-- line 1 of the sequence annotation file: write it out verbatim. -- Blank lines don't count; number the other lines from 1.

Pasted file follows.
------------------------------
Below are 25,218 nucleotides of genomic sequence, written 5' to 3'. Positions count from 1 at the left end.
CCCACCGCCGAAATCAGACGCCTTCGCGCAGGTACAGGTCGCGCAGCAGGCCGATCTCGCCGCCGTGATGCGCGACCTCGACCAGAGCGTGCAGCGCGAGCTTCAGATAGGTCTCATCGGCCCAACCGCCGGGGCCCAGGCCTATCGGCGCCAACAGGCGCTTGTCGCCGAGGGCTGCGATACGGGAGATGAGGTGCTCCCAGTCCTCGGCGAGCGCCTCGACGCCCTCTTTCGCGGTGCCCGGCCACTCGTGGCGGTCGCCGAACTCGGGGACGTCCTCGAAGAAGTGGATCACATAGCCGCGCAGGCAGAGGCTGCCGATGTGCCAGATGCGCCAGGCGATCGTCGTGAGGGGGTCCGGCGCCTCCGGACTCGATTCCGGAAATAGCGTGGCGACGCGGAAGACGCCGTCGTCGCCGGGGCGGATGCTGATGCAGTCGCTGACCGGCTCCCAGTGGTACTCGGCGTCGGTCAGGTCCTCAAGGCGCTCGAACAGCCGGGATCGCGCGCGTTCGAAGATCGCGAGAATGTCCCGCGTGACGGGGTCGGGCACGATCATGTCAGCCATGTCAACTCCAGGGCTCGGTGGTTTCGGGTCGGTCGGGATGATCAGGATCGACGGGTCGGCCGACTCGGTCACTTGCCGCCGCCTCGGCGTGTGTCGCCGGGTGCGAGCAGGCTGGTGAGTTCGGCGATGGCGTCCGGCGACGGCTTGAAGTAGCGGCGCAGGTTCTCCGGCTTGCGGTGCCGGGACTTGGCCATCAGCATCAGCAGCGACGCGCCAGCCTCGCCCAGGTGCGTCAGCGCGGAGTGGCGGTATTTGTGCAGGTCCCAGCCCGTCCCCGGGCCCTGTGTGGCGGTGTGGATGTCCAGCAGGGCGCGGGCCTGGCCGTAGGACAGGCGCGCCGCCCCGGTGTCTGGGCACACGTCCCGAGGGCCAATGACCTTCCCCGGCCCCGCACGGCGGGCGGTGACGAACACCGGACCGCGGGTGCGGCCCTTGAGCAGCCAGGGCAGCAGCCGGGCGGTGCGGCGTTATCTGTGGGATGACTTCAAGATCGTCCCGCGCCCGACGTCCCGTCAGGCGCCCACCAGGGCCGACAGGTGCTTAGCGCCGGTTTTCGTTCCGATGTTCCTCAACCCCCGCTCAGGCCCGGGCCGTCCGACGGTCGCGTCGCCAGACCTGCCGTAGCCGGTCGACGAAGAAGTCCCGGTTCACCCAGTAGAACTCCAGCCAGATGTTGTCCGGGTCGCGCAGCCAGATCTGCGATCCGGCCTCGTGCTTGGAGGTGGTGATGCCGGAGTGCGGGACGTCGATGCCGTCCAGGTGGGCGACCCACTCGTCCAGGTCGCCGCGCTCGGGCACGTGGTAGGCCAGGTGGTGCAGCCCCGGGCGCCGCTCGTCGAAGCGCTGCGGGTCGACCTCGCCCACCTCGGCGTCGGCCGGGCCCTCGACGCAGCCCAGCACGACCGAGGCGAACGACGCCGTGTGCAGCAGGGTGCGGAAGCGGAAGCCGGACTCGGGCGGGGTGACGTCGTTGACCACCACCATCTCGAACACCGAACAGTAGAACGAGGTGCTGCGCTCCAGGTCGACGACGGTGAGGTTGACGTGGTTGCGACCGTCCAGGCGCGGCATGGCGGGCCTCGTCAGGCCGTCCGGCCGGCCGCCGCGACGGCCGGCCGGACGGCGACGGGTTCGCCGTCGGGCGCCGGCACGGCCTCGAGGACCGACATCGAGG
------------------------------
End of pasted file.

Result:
Below are 25,218 nucleotides of genomic sequence, written 5' to 3'. Positions count from 1 at the left end.